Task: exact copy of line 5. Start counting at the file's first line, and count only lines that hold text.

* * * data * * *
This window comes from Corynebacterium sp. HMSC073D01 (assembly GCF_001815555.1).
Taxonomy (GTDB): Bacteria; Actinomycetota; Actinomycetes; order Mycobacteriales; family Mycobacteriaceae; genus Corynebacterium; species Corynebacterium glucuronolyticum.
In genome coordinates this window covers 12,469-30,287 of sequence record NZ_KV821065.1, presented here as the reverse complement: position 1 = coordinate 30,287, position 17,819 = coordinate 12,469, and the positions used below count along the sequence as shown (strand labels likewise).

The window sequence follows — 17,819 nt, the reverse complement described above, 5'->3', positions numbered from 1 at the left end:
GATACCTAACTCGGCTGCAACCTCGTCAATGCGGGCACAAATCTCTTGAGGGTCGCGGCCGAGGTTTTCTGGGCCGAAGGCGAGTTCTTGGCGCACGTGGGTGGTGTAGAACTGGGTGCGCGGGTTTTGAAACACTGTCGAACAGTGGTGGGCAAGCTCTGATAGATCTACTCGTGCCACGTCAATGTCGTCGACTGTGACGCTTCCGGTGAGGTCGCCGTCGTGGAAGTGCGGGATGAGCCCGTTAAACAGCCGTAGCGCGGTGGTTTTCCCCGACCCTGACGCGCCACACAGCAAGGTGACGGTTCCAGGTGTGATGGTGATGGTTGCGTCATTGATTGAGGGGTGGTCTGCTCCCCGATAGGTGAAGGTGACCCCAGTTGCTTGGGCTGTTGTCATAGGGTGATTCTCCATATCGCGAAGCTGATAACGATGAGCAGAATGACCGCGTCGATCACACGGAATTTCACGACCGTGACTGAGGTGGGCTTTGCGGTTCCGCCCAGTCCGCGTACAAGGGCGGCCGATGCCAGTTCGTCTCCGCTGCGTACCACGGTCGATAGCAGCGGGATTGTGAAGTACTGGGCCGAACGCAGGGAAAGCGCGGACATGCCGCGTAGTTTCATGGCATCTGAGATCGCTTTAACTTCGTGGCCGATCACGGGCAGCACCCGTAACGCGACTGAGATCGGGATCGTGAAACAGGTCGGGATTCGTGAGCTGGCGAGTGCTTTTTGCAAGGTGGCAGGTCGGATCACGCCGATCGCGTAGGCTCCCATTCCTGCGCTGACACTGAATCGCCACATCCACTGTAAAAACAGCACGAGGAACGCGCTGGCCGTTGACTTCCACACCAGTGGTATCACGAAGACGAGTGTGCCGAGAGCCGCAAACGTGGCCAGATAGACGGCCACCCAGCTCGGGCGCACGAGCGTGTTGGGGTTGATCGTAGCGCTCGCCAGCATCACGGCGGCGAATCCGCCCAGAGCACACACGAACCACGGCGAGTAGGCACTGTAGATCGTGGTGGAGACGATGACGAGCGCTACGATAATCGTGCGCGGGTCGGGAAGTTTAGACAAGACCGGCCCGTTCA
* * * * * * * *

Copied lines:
GATACCTAACTCGGCTGCAACCTCGTCAATGCGGGCACAAATCTCTTGAGGGTCGCGGCCGAGGTTTTCTGGGCCGAAGGCGAGTTCTTGGCGCACGTGGGTGGTGTAGAACTGGGTGCGCGGGTTTTGAAACACTGTCGAACAGTGGTGGGCAAGCTCTGATAGATCTACTCGTGCCACGTCAATGTCGTCGACTGTGACGCTTCCGGTGAGGTCGCCGTCGTGGAAGTGCGGGATGAGCCCGTTAAACAGCCGTAGCGCGGTGGTTTTCCCCGACCCTGACGCGCCACACAGCAAGGTGACGGTTCCAGGTGTGATGGTGATGGTTGCGTCATTGATTGAGGGGTGGTCTGCTCCCCGATAGGTGAAGGTGACCCCAGTTGCTTGGGCTGTTGTCATAGGGTGATTCTCCATATCGCGAAGCTGATAACGATGAGCAGAATGACCGCGTCGATCACACGGAATTTCACGACCGTGACTGAGGTGGGCTTTGCGGTTCCGCCCAGTCCGCGTACAAGGGCGGCCGATGCCAGTTCGTCTCCGCTGCGTACCACGGTCGATAGCAGCGGGATTGTGAAGTACTGGGCCGAACGCAGGGAAAGCGCGGACATGCCGCGTAGTTTCATGGCATCTGAGATCGCTTTAACTTCGTGGCCGATCACGGGCAGCACCCGTAACGCGACTGAGATCGGGATCGTGAAACAGGTCGGGATTCGTGAGCTGGCGAGTGCTTTTTGCAAGGTGGCAGGTCGGATCACGCCGATCGCGTAGGCTCCCATTCCTGCGCTGACACTGAATCGCCACATCCACTGTAAAAACAGCACGAGGAACGCGCTGGCCGTTGACTTCCACACCAGTGGTATCACGAAGACGAGTGTGCCGAGAGCCGCAAACGTGGCCAGATAGACGGCCACCCAGCTCGGGCGCACGAGCGTGTTGGGGTTGATCGTAGCGCTCGCCAGCATCACGGCGGCGAATCCGCCCAGAGCACACACGAACCACGGCGAGTAGGCACTGTAGATCGTGGTGGAGACGATGACGAGCGCTACGATAATCGTGCGCGGGTCGGGAAGTTTAGACAAGACCGGCCCGTTCA